Google warned on Thursday that the EU's definition of artificial intelligence was too broad and that Brussels must refrain from over-regulating a crucial technology.
The search and advertising giant made its argument in feedback to the European Commission, the EU's powerful regulator that has reached out to big tech as it draws up ways to set new rules for AI.
The EU has not decided yet on how to regulate AI, but is putting most of its focus on what it calls "high risk" sectors, such as healthcare and transport.
Its plans, to be spearheaded by EU commissioners Margrethe Vestager and Thierry Breton, are not expected until the end of the year.
"A clear and widely understood definition of AI will be a critical foundational element for an effective AI regulatory framework," the company said in its 45-page submission.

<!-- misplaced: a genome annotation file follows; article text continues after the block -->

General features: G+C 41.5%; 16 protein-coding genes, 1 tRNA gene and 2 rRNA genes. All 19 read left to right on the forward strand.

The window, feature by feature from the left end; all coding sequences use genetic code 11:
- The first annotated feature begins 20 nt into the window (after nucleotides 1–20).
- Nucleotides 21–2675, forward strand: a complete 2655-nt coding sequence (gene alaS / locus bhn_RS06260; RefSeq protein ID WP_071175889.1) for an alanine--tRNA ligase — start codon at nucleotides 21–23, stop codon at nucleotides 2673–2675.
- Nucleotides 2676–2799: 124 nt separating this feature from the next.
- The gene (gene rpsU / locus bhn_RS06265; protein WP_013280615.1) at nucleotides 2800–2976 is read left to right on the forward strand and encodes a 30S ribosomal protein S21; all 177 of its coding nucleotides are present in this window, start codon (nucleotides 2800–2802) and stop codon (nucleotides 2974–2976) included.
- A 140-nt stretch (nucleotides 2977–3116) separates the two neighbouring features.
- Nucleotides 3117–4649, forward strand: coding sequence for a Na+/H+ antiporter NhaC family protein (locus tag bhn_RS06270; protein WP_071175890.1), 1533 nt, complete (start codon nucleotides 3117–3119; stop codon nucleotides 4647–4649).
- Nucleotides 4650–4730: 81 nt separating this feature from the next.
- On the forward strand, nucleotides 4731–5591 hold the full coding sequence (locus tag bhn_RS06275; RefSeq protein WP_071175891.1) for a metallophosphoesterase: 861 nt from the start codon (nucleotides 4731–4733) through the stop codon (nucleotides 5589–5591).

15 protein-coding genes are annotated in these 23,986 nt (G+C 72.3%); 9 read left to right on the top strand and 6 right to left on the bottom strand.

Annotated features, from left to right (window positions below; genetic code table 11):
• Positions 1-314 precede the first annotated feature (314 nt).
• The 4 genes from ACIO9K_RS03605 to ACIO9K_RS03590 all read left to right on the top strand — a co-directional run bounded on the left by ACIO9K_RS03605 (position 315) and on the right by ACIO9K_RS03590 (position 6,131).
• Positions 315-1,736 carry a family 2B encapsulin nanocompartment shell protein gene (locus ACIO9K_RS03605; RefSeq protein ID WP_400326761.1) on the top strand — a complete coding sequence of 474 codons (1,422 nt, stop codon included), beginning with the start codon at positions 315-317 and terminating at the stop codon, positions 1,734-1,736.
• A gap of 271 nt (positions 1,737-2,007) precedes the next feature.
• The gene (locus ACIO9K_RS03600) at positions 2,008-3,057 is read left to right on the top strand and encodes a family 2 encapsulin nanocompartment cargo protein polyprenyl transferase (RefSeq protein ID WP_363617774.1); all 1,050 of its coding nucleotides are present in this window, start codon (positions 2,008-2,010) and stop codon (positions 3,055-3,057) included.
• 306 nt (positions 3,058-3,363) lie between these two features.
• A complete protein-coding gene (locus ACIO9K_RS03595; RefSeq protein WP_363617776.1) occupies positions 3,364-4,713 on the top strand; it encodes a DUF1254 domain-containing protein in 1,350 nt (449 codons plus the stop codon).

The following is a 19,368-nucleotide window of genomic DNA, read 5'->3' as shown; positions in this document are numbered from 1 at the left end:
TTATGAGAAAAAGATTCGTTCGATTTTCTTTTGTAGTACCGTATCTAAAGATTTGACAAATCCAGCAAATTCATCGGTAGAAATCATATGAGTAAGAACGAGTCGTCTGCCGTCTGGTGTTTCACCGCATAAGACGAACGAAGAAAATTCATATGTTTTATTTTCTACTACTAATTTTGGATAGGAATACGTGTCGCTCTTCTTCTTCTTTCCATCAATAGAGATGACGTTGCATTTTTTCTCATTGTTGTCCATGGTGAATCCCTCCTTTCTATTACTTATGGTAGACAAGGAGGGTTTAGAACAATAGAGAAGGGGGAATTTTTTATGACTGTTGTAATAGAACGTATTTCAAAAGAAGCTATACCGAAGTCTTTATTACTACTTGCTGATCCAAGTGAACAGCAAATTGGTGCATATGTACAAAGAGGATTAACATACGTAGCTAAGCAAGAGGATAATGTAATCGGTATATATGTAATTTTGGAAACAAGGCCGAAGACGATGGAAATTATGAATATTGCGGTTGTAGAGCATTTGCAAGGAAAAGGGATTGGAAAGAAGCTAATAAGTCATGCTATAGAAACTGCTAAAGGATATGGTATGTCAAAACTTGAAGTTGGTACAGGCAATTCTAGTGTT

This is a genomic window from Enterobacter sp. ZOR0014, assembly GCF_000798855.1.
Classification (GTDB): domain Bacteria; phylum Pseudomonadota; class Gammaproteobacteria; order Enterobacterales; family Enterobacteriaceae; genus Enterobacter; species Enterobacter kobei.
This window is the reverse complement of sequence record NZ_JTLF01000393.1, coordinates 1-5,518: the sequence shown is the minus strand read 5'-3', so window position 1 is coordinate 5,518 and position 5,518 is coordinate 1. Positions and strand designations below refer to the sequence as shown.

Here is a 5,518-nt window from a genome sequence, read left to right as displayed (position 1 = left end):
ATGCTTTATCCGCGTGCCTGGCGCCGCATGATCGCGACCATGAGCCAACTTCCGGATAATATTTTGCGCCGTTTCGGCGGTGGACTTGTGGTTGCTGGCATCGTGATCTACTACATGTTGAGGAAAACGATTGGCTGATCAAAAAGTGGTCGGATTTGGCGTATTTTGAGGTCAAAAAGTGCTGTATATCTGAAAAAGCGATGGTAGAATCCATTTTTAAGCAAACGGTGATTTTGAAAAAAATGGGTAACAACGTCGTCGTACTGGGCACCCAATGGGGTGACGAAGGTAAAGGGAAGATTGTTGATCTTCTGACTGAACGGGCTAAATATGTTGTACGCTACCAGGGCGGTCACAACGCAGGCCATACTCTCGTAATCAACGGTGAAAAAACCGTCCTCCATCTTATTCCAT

The EU's own definition of AI was so broad that it "effectively puts all contemporary software potentially in scope," it said.
"A narrower definition is needed to avoid over-regulation," Google said.
Google also urged Brussels to refrain from increasing the tech sector's liability with AI applications as too much legal exposure would stifle innovation.
"Such a dramatic and unprecedented expansion would constrain innovation and disproportionately hinder European SMEs," Google said.
Google and other tech giants are taking the EU's AI strategy very seriously as Europe often sets a standard on how tech is regulated around the world.
On a lobbying trip to Brussels in January, Google CEO Sundar Pichai urged the commission to take a "proportional approach" in new laws for AI.